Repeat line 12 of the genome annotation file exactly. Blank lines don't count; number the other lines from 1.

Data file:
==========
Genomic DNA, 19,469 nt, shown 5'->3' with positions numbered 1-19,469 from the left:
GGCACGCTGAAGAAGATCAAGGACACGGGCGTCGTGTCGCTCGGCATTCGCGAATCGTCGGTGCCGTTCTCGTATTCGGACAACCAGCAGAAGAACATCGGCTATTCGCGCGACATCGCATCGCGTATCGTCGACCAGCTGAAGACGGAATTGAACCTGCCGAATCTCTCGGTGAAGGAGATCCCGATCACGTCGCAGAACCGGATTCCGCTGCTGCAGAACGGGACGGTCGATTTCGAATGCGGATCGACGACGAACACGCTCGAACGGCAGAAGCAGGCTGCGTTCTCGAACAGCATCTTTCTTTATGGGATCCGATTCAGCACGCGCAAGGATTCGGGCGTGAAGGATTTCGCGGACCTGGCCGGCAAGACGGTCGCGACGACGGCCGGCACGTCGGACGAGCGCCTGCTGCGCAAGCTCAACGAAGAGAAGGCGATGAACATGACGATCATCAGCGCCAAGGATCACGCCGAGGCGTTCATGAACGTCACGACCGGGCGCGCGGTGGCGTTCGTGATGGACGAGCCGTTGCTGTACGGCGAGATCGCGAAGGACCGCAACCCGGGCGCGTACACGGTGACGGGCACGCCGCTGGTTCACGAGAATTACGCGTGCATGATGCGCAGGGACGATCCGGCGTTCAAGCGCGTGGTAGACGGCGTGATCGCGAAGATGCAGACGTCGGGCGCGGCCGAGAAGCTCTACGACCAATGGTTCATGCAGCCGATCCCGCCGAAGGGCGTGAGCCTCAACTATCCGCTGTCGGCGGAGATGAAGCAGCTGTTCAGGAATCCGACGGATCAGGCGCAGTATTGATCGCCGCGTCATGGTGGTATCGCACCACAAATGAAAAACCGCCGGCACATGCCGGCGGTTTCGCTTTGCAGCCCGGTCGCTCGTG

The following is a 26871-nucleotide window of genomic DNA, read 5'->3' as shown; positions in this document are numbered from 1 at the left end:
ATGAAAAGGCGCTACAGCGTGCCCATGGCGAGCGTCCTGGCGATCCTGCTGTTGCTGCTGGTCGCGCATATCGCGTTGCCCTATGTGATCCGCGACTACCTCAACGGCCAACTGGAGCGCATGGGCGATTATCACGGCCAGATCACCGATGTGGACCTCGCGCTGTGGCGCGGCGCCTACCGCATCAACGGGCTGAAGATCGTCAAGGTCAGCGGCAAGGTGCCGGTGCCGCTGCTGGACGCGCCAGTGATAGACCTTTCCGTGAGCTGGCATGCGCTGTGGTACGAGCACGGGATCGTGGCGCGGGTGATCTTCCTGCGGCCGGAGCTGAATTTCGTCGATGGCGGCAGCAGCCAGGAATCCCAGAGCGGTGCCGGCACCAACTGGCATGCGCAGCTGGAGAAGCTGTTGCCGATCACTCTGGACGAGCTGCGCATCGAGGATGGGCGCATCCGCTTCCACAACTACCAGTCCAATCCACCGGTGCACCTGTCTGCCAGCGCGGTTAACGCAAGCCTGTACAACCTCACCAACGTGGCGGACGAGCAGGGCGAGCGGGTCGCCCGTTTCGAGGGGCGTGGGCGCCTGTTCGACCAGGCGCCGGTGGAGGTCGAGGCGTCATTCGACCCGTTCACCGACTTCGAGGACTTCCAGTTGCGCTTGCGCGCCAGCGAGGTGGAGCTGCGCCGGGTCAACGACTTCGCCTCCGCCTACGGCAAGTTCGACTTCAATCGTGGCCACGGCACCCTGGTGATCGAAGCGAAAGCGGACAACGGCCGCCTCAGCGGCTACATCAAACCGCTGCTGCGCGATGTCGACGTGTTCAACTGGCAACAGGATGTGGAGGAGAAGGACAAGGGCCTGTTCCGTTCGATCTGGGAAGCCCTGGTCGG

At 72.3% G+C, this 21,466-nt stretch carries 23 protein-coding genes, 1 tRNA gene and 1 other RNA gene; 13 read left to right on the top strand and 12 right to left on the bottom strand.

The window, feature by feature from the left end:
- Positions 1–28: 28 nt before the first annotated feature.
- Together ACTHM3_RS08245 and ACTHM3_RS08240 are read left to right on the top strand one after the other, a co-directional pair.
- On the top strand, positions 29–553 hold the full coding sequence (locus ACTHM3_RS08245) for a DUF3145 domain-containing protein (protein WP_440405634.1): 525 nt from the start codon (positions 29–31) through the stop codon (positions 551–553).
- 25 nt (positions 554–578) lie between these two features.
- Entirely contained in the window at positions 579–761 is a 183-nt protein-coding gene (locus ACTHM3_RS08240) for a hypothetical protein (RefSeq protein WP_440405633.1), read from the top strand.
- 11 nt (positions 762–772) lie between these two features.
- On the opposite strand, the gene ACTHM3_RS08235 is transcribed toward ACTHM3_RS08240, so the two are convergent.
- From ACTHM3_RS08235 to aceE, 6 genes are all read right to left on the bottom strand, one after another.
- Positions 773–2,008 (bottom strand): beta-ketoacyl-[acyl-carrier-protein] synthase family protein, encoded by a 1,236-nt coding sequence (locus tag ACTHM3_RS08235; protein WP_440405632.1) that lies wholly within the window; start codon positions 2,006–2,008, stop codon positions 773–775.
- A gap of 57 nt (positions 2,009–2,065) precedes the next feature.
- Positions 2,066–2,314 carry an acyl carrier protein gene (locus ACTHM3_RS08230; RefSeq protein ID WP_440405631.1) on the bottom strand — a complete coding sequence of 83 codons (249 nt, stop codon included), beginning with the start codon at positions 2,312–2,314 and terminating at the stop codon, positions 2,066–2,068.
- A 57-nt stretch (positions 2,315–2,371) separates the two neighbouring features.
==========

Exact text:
- 11 nt (positions 762–772) lie between these two features.